Growing your business on ‘purpose’

Business purpose and vision
Steve Fuller
Creative head and co-founder
The House
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How do you plan to grow your business? There are many tried and tested strategies: new markets, new products, M&A and new partnerships. But there is one powerful strategy that sits above them all: a strategy that can truly unleash your full growth potential.

The evidence shows that the best growth strategy is to develop your vision, culture, products and services around a clearly defined purpose.

What do we mean by purpose?

Purpose, is the deeper connection between your business and your customers’ lives and needs. It’s about how your business makes a positive difference – not through CSR, cause marketing or managing your environmental footprint, but through your core strategy and business model.

Purpose comes from asking yourself the big, scary question: why are you in business other than to make money? What is your purpose beyond profit?

Purpose vs. ambition

As such, purpose is about more than ‘mission’ or ‘ambition’.

Doubling the size of your business is an ambition. “Making sustainable living commonplace” is a purpose: one which has led consumer goods giant Unilever to adopt the vision of doubling its business while reducing its environmental impact and promoting positive social outcomes.

Increasing market share in the baby food sector is an ambition. “Developing healthy eating habits that last a lifetime” is the purpose that drove Ella’s Kitchen to become the UK’s best-selling baby food in less than a decade. Firms like Patagonia and Tesla have all shown that having a purpose that connects to a greater good goes hand-in-hand with growth and commercial success.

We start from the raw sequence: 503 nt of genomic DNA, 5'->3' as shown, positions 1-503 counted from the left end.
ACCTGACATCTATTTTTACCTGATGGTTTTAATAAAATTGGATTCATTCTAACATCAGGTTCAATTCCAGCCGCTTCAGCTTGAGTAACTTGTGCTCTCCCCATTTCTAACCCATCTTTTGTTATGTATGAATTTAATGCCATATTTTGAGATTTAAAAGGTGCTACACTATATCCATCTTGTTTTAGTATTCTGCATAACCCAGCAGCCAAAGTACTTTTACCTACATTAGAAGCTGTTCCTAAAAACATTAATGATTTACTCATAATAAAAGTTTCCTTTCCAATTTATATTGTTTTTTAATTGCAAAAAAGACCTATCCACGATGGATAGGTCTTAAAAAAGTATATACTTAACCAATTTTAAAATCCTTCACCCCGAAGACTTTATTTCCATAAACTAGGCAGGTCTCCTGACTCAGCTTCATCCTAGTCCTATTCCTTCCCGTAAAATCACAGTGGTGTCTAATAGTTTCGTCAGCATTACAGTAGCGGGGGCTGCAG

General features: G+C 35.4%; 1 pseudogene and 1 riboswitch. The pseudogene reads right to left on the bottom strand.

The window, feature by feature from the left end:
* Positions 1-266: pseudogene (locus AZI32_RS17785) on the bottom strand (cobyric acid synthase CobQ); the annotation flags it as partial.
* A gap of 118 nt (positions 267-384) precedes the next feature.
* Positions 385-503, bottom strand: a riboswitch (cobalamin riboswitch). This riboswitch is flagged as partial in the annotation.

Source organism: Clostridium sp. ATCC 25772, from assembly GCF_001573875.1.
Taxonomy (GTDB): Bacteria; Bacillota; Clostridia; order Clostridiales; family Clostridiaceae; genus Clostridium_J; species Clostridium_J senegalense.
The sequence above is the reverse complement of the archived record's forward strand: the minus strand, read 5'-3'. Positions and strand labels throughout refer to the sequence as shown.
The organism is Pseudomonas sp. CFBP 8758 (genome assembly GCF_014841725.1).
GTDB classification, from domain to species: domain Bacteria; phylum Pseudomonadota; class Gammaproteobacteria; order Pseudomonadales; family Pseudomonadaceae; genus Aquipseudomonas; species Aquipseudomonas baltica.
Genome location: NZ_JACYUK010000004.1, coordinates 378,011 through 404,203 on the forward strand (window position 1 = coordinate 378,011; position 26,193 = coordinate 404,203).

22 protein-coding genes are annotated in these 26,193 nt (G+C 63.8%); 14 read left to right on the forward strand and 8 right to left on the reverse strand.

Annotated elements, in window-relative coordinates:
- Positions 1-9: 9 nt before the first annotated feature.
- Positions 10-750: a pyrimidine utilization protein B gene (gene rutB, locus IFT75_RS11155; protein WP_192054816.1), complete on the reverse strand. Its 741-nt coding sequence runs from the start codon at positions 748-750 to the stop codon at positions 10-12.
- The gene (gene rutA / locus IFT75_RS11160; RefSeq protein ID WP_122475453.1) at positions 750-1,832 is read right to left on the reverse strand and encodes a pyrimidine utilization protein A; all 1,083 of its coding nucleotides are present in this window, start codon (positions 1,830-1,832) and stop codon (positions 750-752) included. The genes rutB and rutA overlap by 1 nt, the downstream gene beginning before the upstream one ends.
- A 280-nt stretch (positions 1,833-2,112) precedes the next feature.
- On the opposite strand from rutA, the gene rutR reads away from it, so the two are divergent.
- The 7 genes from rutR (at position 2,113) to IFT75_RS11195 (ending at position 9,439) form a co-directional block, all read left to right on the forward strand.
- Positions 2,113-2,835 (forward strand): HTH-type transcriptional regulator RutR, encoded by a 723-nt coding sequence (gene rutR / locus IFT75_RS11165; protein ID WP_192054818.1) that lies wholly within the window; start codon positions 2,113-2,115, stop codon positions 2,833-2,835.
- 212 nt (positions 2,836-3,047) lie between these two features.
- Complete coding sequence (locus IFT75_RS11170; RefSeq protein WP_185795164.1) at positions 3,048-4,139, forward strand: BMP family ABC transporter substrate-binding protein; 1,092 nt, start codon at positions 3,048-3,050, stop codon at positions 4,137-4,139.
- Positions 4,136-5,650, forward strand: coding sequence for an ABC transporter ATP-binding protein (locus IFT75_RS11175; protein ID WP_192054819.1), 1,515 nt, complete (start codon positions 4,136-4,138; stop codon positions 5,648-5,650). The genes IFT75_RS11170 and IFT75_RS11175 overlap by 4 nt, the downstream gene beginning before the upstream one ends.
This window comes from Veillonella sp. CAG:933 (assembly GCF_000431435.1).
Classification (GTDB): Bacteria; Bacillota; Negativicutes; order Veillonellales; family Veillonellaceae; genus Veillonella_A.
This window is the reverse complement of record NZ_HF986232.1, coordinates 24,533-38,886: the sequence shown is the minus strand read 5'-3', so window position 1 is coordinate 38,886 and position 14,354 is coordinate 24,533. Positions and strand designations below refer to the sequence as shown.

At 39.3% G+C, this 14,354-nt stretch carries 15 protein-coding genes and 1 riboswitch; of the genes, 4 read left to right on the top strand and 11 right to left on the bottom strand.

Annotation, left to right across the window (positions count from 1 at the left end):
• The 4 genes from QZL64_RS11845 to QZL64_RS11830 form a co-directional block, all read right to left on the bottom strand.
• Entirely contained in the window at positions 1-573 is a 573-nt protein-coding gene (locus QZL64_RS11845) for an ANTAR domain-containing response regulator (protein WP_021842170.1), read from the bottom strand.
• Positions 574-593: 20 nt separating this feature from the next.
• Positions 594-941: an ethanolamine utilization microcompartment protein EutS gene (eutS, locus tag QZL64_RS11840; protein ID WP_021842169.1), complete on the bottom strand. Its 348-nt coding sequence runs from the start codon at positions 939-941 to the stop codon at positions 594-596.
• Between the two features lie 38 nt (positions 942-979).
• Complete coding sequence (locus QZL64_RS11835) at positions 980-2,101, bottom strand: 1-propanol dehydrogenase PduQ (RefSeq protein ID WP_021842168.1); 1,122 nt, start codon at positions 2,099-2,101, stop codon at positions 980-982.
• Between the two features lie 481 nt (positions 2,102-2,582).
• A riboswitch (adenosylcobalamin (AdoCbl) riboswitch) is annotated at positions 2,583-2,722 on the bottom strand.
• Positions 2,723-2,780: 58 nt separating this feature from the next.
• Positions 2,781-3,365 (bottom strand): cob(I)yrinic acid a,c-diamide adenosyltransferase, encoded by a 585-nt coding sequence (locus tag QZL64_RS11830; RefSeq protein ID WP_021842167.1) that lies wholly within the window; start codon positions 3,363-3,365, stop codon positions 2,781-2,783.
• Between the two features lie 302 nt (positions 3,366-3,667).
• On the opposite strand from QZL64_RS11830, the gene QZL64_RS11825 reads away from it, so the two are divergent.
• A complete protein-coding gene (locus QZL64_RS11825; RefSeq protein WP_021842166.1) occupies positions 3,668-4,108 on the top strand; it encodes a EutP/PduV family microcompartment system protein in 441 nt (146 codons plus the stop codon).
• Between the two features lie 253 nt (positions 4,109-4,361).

Purpose is a growth strategy

For most SMEs, profit is a daily battle: how can you possibly justify investing time in finding and articulating your purpose beyond profit?

Simple: because purpose works. The evidence shows that purpose-led brands outperform – that purpose actually powers growth.

Jim Stengel’s seminal book Grow studied 50,000 brands over a ten-year period and showed conclusively that brands that centre their business on improving people’s lives outperform their competitors. A 2015 study from Havas Media Group, meanwhile, found that the 25 most ‘meaningful’ brands outperformed the global stock market by 133% from 2007 to 2015.

Purpose widens your field of vision by allowing you to look beyond the immediate product – the ‘what’ - and focus instead on the underlying ‘why’.

To pick some concrete examples, Unilever announced earlier this year that its purpose-led brands, such as Ben & Jerry’s and Dove, were growing at twice the speed of the rest of its portfolio.

Ethical bank Triodos saw customer accounts grow 144% in 2014, far outpacing the rest of the struggling retail banking sector. And, of course, a clear sense of purpose and social values has powered brands like Innocent Smoothies to grow from small businesses to global concerns.

Why is purpose such a powerful growth driver? We think there are three main reasons.

1) Purpose is a powerful lens for innovation

When it comes to innovating new products and services, purpose lets you widen your horizons while still keeping your focus. Purpose widens your field of vision by allowing you to look beyond the immediate product – the ‘what’ - and focus instead on the underlying ‘why’.

Let’s say you make affordable school shoes for children. If you see yourself as a shoe manufacturer (the ‘what’), your R&D will be about more shoes. If you see your purpose (the ‘why’) as making sure children are ready and equipped for the school day a whole new world of possibility opens up for your product innovation strategy.